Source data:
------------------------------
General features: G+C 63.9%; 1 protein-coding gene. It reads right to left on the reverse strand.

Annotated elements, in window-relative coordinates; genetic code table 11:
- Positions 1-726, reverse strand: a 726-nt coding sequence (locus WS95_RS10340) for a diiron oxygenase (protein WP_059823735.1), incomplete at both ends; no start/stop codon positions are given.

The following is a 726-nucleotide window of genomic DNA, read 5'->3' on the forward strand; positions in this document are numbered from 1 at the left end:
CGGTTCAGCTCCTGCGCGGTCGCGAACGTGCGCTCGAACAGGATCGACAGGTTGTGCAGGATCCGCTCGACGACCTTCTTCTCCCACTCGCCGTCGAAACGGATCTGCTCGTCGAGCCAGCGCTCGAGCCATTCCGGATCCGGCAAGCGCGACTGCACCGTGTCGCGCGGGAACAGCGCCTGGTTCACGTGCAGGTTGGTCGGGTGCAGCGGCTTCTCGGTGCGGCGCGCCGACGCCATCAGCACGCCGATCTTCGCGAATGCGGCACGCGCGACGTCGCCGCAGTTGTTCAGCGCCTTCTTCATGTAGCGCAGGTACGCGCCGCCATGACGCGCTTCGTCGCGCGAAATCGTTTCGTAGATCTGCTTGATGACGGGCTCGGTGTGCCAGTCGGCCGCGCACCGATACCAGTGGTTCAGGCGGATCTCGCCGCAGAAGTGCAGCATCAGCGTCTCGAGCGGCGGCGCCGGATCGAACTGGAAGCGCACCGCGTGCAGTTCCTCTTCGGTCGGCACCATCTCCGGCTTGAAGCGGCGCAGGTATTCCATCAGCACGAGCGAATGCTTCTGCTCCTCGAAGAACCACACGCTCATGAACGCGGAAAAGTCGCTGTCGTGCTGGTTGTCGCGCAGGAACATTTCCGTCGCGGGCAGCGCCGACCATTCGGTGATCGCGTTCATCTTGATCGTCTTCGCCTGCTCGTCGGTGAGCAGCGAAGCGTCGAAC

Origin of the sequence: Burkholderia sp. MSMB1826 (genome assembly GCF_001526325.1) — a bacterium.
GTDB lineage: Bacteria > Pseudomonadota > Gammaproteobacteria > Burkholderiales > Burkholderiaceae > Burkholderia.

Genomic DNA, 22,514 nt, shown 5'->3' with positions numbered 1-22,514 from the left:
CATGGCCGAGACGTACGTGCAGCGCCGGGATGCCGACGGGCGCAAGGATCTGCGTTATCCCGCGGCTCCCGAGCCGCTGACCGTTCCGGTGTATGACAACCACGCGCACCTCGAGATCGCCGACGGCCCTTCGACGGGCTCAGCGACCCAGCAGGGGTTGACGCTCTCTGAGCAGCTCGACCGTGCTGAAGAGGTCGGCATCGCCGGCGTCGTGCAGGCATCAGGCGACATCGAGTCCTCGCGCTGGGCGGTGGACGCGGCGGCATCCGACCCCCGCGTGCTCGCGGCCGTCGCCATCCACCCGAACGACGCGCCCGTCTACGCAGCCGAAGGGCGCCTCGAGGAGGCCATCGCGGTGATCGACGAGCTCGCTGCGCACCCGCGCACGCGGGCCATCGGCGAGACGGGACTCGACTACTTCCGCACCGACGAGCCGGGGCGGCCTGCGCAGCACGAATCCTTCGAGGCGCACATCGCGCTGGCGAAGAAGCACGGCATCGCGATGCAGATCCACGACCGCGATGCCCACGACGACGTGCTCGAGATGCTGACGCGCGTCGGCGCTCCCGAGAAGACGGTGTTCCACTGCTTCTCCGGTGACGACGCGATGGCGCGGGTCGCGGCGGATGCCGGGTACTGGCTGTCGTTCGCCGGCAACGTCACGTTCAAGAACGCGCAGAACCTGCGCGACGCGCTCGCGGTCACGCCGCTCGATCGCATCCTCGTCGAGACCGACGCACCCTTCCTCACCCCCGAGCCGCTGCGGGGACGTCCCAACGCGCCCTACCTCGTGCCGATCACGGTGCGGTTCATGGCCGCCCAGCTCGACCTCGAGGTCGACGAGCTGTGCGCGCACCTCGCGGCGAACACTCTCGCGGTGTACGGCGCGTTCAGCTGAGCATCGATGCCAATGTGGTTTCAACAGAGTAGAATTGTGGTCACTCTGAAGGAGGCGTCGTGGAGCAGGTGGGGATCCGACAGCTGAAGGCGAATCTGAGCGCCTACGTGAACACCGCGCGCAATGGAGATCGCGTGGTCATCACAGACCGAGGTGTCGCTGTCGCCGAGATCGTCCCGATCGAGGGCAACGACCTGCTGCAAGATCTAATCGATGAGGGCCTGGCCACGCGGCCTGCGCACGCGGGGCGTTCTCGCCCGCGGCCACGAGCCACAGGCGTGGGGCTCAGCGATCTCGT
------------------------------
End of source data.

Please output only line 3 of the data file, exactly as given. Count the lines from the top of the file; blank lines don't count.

- Positions 1-726, reverse strand: a 726-nt coding sequence (locus WS95_RS10340) for a diiron oxygenase (protein WP_059823735.1), incomplete at both ends; no start/stop codon positions are given.